State to pay many bills by credit card Suppliers, vendors currently must wait for check to arrive; Goldstein outlining change; Authorized users know that purchases will be screened; Government


The state plans this summer to scrap its system of paying many of its supplier and vendor bills by check and move to that mainstay of private industry, the credit card.

That would bring Maryland in line with a national trend in which government agencies are rapidly replacing antiquated purchasing systems based on bills and receipts with electronic purchasing programs, according to the National Association of State Purchasing Officials, a Lexington, Ky.-based group. Such programs can save time and taxpayer money, advocates say.

Meanwhile, thousands of vendors, which sell Maryland state agencies everything from basic stationery to hospital and computer supplies, will be affected by the new system, said Marvin Bond, a spokesman for the state comptroller's office.

The main effect: expedited payments on bills.

All state agencies will be required to make their purchases of $2,500 or less by credit card beginning July 1, Bond said. Larger state purchases will continue to be handled through a bid and billing system.

Under the credit card purchasing system, vendors can expect to be paid within days instead of the traditional 30-day lag, 'N Comptroller Louis L. Goldstein said.

He plans to outline the state's credit card purchasing program today in his annual speech to the Maryland Bankers Association, convening this year in Palm Beach, Fla.

"The vendors will be happy because they can get their money on time and it will eliminate an amazing amount of paperwork on our end," Goldstein said.

Goldstein said the credit card program was part of a strategic plan to use electronic commerce as a way to improve efficiency in state business practices and services. For example, he noted, the state already has in place a system in which tax refunds can be paid electronically directly to taxpayer bank accounts.

While a number of other states such as California and Wisconsin have already shifted to credit card procurement programs, Maryland had to wait for its computerized accounting system to be centralized and upgraded before doing so, Bond explained.

Maryland's new program is being hailed by business groups as a welcome innovation.

"Cash flow is the life blood of all small businesses. Anything that speeds up payments to accounts payable is great. It's mother's milk," said James Weidman, a spokesman for the National Federation of Independent Business, based in Washington.

He said the group has lobbied nationwide for prompt-pay laws that require states and cities to pay vendors interest or penalties on late payments.

Under Maryland's system, credit cards will be issued to employees who have purchasing duties in all of Maryland's 12 principal agencies.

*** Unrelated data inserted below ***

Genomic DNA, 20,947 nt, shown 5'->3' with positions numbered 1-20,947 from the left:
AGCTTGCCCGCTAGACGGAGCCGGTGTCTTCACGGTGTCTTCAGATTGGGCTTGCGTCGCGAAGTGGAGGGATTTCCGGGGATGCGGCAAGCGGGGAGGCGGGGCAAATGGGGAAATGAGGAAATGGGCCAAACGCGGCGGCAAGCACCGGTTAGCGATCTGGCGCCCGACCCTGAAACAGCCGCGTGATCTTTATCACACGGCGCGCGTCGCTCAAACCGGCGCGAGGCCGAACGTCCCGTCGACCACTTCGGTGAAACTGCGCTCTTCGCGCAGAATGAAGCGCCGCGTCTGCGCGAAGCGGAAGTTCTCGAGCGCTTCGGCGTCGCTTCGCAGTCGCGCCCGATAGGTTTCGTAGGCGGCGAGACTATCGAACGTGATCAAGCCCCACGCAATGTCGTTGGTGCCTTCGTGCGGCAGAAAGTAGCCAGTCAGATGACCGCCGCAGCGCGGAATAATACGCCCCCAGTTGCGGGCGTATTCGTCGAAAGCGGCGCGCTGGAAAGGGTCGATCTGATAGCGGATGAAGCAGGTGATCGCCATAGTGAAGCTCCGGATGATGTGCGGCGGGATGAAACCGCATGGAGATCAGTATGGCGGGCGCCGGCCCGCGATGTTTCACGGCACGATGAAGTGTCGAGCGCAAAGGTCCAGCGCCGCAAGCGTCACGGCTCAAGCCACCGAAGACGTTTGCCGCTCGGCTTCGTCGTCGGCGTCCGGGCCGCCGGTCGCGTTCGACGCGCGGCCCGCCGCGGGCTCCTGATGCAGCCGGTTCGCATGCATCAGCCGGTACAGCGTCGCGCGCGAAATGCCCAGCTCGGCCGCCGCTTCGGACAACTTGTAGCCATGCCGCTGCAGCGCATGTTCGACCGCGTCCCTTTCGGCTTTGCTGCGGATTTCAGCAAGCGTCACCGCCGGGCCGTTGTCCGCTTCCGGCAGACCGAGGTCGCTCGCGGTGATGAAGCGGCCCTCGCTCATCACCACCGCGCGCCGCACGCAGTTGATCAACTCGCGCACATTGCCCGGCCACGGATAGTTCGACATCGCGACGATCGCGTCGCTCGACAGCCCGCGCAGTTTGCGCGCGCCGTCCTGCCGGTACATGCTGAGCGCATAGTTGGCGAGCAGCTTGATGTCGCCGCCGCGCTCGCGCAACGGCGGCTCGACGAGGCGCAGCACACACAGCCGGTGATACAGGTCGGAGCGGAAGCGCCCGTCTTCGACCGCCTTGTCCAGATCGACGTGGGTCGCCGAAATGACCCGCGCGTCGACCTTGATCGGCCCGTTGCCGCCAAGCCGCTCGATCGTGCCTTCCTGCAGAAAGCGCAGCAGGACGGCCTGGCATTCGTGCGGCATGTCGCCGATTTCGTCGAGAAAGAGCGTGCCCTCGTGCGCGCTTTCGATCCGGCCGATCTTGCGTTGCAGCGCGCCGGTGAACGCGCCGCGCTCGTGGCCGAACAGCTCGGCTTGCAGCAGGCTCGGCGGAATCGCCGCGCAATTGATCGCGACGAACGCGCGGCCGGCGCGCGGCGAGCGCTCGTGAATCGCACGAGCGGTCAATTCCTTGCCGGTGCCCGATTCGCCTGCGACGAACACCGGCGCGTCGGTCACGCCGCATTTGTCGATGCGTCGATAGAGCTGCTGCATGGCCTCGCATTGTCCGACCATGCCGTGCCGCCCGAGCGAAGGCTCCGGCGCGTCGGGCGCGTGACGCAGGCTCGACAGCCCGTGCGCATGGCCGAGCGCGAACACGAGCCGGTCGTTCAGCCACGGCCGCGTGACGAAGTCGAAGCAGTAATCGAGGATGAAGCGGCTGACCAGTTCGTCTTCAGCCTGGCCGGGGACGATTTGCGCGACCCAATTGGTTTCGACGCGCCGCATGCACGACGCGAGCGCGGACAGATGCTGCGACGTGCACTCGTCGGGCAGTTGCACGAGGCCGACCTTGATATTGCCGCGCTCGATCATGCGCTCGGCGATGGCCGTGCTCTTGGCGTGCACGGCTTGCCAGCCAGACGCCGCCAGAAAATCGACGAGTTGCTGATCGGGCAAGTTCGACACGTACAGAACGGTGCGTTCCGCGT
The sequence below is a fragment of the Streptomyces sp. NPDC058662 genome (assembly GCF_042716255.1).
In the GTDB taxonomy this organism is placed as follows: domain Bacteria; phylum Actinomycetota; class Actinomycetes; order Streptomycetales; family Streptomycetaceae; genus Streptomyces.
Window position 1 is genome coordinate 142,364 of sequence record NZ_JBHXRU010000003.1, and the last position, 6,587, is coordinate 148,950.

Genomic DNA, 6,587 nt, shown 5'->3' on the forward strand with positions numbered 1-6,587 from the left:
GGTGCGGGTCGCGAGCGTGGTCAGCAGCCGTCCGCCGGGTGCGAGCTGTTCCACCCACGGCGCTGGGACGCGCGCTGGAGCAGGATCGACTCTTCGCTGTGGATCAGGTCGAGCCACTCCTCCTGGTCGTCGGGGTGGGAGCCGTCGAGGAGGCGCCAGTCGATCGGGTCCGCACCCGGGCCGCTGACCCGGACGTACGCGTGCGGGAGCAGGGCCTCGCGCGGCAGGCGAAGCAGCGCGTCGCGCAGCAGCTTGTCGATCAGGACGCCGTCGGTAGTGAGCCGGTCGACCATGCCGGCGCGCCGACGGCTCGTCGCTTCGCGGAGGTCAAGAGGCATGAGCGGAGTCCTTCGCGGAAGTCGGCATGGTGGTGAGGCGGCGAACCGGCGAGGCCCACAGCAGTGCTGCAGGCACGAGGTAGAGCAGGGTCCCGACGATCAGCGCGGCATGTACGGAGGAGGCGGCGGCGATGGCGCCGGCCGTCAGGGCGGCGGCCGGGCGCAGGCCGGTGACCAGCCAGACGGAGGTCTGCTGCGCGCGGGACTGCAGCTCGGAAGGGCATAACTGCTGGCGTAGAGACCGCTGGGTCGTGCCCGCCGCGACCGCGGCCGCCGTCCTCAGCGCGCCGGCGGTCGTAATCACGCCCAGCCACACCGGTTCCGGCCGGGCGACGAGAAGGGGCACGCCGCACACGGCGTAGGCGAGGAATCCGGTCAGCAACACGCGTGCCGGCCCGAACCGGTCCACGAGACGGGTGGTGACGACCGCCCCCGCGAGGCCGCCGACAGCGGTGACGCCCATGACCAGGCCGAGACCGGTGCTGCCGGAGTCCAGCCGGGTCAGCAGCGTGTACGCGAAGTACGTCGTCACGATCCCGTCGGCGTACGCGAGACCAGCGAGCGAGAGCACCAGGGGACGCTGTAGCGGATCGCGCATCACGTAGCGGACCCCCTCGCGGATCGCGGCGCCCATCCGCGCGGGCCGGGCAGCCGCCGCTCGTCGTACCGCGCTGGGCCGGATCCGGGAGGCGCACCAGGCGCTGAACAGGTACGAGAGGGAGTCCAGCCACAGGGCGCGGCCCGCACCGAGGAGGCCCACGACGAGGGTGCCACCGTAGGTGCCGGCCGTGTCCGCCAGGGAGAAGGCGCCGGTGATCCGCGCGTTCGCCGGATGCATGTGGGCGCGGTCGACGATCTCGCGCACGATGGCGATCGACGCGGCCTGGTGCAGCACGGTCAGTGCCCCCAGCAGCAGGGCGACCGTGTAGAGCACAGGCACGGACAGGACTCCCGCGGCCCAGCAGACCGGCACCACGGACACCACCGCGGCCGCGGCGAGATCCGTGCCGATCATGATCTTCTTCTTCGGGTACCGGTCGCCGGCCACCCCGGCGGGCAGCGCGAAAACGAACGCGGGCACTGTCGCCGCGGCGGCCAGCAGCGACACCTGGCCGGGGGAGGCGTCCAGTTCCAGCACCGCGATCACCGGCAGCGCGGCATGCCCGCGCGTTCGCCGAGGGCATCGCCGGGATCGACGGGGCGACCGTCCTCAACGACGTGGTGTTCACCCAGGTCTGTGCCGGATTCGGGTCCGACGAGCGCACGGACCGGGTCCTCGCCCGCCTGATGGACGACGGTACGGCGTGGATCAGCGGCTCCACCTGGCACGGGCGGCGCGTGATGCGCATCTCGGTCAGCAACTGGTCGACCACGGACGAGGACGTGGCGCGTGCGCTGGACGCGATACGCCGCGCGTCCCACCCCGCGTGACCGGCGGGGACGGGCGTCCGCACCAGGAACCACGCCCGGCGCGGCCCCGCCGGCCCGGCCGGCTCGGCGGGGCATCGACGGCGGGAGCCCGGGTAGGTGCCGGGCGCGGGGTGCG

Agency officials are working now to decide which employees will get the cards and set spending limits for each card.

While limits will vary depending on department needs, the maximum amount any one card will carry will be $2,500.

The state has also placed restrictions on the cards that prohibit them from being used for food, lodging, liquor or entertainment. As a further safeguard, agency auditors will review credit statements to screen for improper use of the cards, Bond said.

The credit card purchasing system is expected to affect 80 percent of the state's purchase transactions, he said. Credit cards account for just 2 percent of the money the state spends on new purchases now.

NationsBank was chosen to be the Visa credit card issuer and will handle billing records and payments. Under its agreement with the state, NationsBank will not charge the state fees or interest. By charging small state purchases on credit cards, the state expects to save money on administrative costs, although how much is unclear.

"This will probably save the state several millions of dollars a year," Goldstein said.

One big cost saving: elimination of the 150,000 checks the state cuts annually to pay bills from suppliers for purchases of $2,500 or less.

Instead, the state will cut one check each month to NationsBank to pay off its agency credit card bills.

Bond said the state expects to have a more specific estimate of cost savings after the new system is in place.

"We expect it will be in the millions, but we'll have to wait and see how many cards are issued by our agencies and track how much paperwork is reduced before we have a handle on cost savings," Bond said.

The state Board of Public Works -- comprising the state comptroller, the governor and state treasurer -- approved shifting all agencies to the new system after a pilot program launched in March at several state agencies worked well, Goldstein said.

Maryland joins a trend in states shifting to credit card procurement systems that has taken off in the past two years as DTC a result of corporate lobbying and strong cost savings reported by those states that moved early to credit card systems, a spokeswoman for the purchasing officials organization said.

Meanwhile, the federal government is shifting to an even more sophisticated electronic commerce system at a select number of agencies.

Under that system, procurement officers can order supplies from approved vendors through the Internet. Supplies are ordered using government-issued credit cards.

The Yankee Group, a Boston-based research and consulting outfit, says electronic procurement has proved more efficient than traditional ordering and billing systems. Yankee said it can significantly cut government processing costs, which under traditional systems sometimes exceed the cost of the purchased items.

Pub Date: 5/04/98

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